She was within arm’s reach when her head came up. I practically stumbled to a halt as a half-human face looked back at me. Lizard’s eyes, bright red-orange with strangely-slitted pupils stared me down above a human nose and a mouth too wide for a human face. That mouth grinned at me, smiling wide and showing rows of razor teeth like a shark’s, taking up far too much of the cheeks and chin. It couldn’t close, that mouth. Her tongue flicked out, thick and dark red, before disappearing back in that too-large gaping hole of a mouth.

The smile grew wider as her hand shot out and grabbed me by the throat. Strength of a dozen men went into that grip, crushing my windpipe as I was lifted off the ground, those unsettling, unblinking lizard eyes following me as I was lifted up, up, up. The sounds that came out of her mouth weren’t like any speech I’ve ever heard, more like a rasping clicking hiss. I knew she was saying my name.

Dangling more than a foot off the ground, my air cut off by the human hand of this half-human monster, I stared down into Amy’s contorted face. This isn’t my Amy, I told myself over and over, willing her away. The arm bent, drawing me closer to that ever-widening shark-like mouth, ready to devour me. I clawed at the hand that held me, I kicked and struggled, I tried to scream.

This is a dream, I suddenly remembered. This is my dream, and I control it.

Amy disappeared, and I fell to the ground, gasping for air. She was gone.

I hadn’t even had time to get my bearings before she dived at me from nowhere, appearing out of thin air off to one side, open jaws aimed for my throat. Fingers grabbed at me, tugged at my clothes for purchase, for a grip. Hair brushed my shoulder as I rolled out of the way at the last second, but not quickly enough to get completely free. Sharp nails dug into my calf, followed by the sickening feeling of teeth in the muscle of my leg. My bones wanted to snap as I cried out, trying to wrench my leg from her. I begged myself to wake up as I twisted around, only to see those eyes staring at me as her teeth tore at my leg. I pounded at her head with my fists, kicked at her with my other leg until she caught it in that too-strong grip.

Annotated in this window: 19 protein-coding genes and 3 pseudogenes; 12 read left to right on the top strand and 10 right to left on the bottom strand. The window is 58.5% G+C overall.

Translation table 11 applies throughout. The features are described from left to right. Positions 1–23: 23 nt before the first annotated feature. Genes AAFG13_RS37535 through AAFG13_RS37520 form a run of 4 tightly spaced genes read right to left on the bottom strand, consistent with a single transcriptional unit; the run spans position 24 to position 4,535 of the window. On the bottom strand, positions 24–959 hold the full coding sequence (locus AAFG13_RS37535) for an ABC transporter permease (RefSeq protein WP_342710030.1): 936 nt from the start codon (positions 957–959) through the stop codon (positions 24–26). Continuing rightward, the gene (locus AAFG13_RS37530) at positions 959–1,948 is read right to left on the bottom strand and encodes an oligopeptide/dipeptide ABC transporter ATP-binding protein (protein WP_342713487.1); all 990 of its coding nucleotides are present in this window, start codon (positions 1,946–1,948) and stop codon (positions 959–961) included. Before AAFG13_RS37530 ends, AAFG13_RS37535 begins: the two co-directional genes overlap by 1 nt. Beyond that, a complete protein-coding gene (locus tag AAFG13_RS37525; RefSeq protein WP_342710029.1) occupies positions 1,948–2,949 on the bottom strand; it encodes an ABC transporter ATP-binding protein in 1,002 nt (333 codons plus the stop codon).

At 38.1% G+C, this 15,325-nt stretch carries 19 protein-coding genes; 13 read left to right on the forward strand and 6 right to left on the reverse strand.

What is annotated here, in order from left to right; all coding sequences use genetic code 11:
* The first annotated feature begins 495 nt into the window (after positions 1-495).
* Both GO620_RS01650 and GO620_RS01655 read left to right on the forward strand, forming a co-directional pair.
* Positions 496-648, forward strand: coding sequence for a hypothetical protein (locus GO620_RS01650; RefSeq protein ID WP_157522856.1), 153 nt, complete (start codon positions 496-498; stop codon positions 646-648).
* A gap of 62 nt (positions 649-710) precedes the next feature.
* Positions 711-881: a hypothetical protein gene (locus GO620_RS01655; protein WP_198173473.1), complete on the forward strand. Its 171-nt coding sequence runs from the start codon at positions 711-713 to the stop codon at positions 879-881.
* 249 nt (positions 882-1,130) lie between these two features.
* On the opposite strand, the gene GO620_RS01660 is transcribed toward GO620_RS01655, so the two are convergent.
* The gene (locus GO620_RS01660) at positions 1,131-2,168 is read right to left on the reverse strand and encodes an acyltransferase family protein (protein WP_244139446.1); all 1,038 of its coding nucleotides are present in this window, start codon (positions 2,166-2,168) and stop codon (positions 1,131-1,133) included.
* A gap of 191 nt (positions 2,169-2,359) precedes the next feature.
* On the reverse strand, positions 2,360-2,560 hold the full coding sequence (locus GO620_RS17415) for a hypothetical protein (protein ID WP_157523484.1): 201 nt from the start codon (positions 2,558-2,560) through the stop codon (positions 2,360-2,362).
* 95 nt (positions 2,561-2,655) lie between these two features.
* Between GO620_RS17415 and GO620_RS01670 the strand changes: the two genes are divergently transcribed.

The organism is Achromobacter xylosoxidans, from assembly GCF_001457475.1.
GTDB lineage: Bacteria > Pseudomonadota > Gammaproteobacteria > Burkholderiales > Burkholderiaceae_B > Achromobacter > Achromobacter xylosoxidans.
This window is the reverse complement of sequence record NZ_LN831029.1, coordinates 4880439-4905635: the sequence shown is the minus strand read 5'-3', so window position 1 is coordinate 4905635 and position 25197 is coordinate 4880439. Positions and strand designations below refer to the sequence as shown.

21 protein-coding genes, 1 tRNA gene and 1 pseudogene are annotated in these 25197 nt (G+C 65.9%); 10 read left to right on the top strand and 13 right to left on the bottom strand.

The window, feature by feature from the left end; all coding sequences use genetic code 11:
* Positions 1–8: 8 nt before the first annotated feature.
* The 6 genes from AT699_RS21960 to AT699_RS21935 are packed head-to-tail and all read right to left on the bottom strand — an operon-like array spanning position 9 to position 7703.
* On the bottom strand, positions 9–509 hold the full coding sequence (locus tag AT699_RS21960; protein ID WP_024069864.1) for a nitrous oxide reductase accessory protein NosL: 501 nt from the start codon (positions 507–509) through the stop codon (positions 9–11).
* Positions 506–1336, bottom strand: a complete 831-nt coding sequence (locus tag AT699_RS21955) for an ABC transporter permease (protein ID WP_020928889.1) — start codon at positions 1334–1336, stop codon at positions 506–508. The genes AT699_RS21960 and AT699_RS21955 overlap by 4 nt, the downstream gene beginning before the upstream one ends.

The feeling of a mouthful of calf muscle tearing away from the rest of my leg was like fire, unbearable and nauseating. Even in a dream, I could feel every fiber of flesh pulling taut and shredding or snapping,

Wake up! WAKE UP!

Desperately, I wanted to run away now that I was free of her grip. Half or more of my calf was now in her mouth, separated from the rest of me. The closes I could manage to running was a rather pitiful scramble on a mangled leg.

So I scrambled.

When her hand grabbed my leg, I swear she grabbed it by the exposed bone. I howled; the noise that reached my ears was one I never thought I could make and never want to make again. Freezing fire seized every last nerve in my body as I was pulled back to the monstrous distorted creature that pretended to be Amy. I gave up the struggle for escape, instead clawing at my own throat in hopes that I might kill myself rather than endure being torn apart by this... thing.

The teeth sank in again, this time into my side just above my hips, sending wave after wave of blazing agony through me. Somehow, even with a mouthful of my flesh, Amy let out that hissing language, again saying my name.

I woke up to see the sun streaming in through the window and dancing on my bed sheets. My heart pounded, I was sweating, and I didn’t want to think about whether or not I had actually wet myself. I wouldn’t have been surprised if I had.

A hand came out of the blind spot beyond my peripheral vision and seized my throat. So swiftly did the contorted face of Amy appear before me that I couldn’t even manage a gasp. Those unlidded bright red-orange eyes bored into me as the too-side shark’s mouth whispered my name.

1 comment:

  1. Dude, happy for your lucid dream. Sorry it had to be a nightmare. Hopefully you can learn to control the next ones. Sounds freaky. 0_0